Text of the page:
The world of consumer electronics migrates on at the speed of Moore’s Law. Cost and performance have been increasing uniformly for the last 20 years. The cellphone in your pocket is a more powerful computer than the one you had at your desk five years ago (give or take).
The track record in the industrial community is quite different. Major aspects of the consumer electronics industry pervade the industrial controls landscape. Windows CE is the dominant OS for operator-to-machine interface devices. Ethernet communications is by far the dominant communications layer between systems. Internet access and Bluetooth networking is so pervasive that industrial controls vendors are making individual sensors “net aware” and writing applications for your mobile computing device to be able to connect at will.
Pretty amazing stuff.
Yet the mainstream of industrial control does not seem to be innovating at the same rate as consumer electronics. Yet much of the industry is taking advantage of consumer componentry. The whole notion of “Industrial Computers” would not exist without the massive volumes of Intel multicore processors, ARM 7, 9 & 11 processors, DSPs, etc. Yet the controls industry isn’t seeing the same cost decline as consumers are seeing in their market space.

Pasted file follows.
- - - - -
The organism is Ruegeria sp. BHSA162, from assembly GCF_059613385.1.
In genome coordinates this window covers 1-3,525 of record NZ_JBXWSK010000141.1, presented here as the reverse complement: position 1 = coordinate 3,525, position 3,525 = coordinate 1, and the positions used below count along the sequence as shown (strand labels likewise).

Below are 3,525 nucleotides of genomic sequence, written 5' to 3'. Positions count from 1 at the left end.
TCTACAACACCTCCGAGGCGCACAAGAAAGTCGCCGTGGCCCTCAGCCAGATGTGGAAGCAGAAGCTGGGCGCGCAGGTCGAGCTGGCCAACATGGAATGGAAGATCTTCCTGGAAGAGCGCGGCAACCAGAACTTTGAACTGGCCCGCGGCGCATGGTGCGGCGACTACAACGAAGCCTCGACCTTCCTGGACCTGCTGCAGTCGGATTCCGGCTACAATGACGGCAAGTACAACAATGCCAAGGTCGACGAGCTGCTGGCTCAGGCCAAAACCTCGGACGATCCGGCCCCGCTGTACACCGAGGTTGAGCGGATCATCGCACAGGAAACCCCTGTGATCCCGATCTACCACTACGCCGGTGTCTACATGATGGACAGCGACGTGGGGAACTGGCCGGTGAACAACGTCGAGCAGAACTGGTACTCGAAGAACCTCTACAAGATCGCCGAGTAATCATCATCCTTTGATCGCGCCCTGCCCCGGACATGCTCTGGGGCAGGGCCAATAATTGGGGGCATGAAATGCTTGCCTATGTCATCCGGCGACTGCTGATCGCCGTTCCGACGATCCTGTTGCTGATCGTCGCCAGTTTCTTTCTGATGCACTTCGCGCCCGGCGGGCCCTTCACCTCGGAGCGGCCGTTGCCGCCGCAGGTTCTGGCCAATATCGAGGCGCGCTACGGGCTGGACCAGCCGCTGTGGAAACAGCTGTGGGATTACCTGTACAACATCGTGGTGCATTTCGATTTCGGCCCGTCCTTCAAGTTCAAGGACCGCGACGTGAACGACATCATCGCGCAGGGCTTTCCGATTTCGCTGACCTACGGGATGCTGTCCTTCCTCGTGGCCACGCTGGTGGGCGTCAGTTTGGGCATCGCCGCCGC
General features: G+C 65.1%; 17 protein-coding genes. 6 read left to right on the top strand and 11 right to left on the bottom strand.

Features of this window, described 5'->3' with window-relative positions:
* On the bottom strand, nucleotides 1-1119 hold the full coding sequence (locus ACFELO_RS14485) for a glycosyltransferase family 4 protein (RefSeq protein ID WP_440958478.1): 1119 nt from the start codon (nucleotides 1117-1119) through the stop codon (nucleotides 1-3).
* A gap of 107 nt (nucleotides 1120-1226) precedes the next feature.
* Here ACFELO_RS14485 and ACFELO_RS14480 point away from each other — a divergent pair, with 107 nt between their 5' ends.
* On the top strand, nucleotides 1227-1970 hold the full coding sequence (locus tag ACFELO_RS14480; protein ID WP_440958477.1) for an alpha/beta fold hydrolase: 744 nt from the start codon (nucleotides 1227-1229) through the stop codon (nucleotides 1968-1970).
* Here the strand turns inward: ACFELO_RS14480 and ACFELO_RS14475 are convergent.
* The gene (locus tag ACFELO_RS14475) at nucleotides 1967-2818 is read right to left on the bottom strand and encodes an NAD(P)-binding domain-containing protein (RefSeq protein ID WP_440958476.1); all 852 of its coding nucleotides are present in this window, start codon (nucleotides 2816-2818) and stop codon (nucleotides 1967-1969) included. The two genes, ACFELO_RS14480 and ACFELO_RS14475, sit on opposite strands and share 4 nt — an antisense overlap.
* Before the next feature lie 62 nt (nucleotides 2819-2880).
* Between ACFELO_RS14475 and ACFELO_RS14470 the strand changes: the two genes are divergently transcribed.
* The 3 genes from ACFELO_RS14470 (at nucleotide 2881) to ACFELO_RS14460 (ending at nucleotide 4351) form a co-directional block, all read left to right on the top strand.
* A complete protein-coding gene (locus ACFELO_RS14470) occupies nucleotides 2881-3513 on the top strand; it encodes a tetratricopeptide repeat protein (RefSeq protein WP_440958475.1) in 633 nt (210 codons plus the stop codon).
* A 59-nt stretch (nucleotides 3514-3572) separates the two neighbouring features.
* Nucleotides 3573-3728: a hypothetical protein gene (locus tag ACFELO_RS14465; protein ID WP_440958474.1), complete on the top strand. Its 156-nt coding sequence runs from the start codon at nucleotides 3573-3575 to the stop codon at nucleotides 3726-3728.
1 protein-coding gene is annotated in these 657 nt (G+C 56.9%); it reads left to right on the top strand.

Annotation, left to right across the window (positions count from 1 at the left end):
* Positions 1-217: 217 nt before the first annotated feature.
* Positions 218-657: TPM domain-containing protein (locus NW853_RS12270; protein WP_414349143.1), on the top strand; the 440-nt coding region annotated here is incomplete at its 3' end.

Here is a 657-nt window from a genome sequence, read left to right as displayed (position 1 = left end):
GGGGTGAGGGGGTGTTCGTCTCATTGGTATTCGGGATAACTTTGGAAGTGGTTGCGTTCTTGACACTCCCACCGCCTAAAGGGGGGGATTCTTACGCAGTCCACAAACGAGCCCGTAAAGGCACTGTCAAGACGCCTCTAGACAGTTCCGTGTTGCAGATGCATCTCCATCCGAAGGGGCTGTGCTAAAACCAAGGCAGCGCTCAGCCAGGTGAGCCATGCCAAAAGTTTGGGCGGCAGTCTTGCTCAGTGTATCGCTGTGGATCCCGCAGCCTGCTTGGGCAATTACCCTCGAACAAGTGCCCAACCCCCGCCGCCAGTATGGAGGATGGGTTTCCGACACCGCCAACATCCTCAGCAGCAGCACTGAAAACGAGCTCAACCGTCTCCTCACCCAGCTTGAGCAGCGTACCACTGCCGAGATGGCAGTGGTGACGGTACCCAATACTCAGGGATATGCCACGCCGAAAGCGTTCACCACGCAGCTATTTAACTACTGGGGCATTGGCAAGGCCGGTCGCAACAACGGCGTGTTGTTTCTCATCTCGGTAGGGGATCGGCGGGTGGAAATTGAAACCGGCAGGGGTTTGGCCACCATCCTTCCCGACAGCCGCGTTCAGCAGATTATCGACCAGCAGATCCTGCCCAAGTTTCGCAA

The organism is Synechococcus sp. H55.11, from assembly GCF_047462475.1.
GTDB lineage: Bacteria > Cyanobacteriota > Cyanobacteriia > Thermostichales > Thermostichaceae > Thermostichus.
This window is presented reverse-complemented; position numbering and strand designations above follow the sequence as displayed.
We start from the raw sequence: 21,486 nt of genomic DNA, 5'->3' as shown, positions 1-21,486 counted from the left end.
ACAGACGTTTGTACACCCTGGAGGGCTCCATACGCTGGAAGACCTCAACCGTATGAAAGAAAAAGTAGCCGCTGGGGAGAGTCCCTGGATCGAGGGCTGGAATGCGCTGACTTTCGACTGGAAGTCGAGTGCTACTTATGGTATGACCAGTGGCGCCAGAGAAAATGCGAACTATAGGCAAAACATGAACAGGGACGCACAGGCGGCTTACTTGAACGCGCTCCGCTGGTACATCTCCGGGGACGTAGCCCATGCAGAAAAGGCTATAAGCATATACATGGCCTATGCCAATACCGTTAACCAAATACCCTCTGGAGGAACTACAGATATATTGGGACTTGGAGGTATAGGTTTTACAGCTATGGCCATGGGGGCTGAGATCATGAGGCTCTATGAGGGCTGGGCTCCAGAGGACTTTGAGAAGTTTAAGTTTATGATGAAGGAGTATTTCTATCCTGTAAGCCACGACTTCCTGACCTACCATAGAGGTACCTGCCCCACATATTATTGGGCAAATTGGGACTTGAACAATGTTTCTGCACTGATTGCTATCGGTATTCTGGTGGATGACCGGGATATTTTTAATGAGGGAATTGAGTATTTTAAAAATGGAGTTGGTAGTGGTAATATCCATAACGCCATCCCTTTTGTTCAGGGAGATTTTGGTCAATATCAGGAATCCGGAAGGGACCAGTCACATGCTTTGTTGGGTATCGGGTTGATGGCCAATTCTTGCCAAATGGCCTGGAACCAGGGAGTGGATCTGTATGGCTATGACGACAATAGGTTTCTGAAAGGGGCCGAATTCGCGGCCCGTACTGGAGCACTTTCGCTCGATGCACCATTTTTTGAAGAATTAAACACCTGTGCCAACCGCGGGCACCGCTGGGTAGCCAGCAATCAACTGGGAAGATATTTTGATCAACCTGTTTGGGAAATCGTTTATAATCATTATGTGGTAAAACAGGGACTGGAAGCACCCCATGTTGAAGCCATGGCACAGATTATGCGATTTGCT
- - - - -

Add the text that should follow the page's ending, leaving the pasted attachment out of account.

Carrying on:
Not that there isn’t a declining cost, it’s just not happening at the same pace. For which there might be some justifications.
Industrial products are required to meet more stringent testing. If you look at the number agency approvals that are listed for products like Wago I/O, its incredible. The cost for each test submittal is quite high and this leads to a huge cost burden for each component. Testing for explosion proof performance and military grade shock and vibration rating is similarly expensive. These are tests that consumer products are not required to meet.
On the other hand, reliability testing for consumer products is pretty grueling, just different. If Apple is going to produce 200,000 a month of some new product, they want to avoid any potential for a recall. My guess is more money might be spent on consumer product testing for different reasons, but it is amortized over many more units, so the impact is less noticeable.
Industrial control products use software applications that are highly focused and require complex testing. Basically, software testing has roughly the same dynamics as hardware testing.
At the end of the day its about economies of scale and volume. If the most successful I/O product in the entire industrial marketplace shipped 200,000 units a year, then the scale of the consumer market is 10 to 100 times larger than the industrial market. So it should come as no surprise that consumer cellphones and tablets are making their way into the industrial control environment.
More on this next week.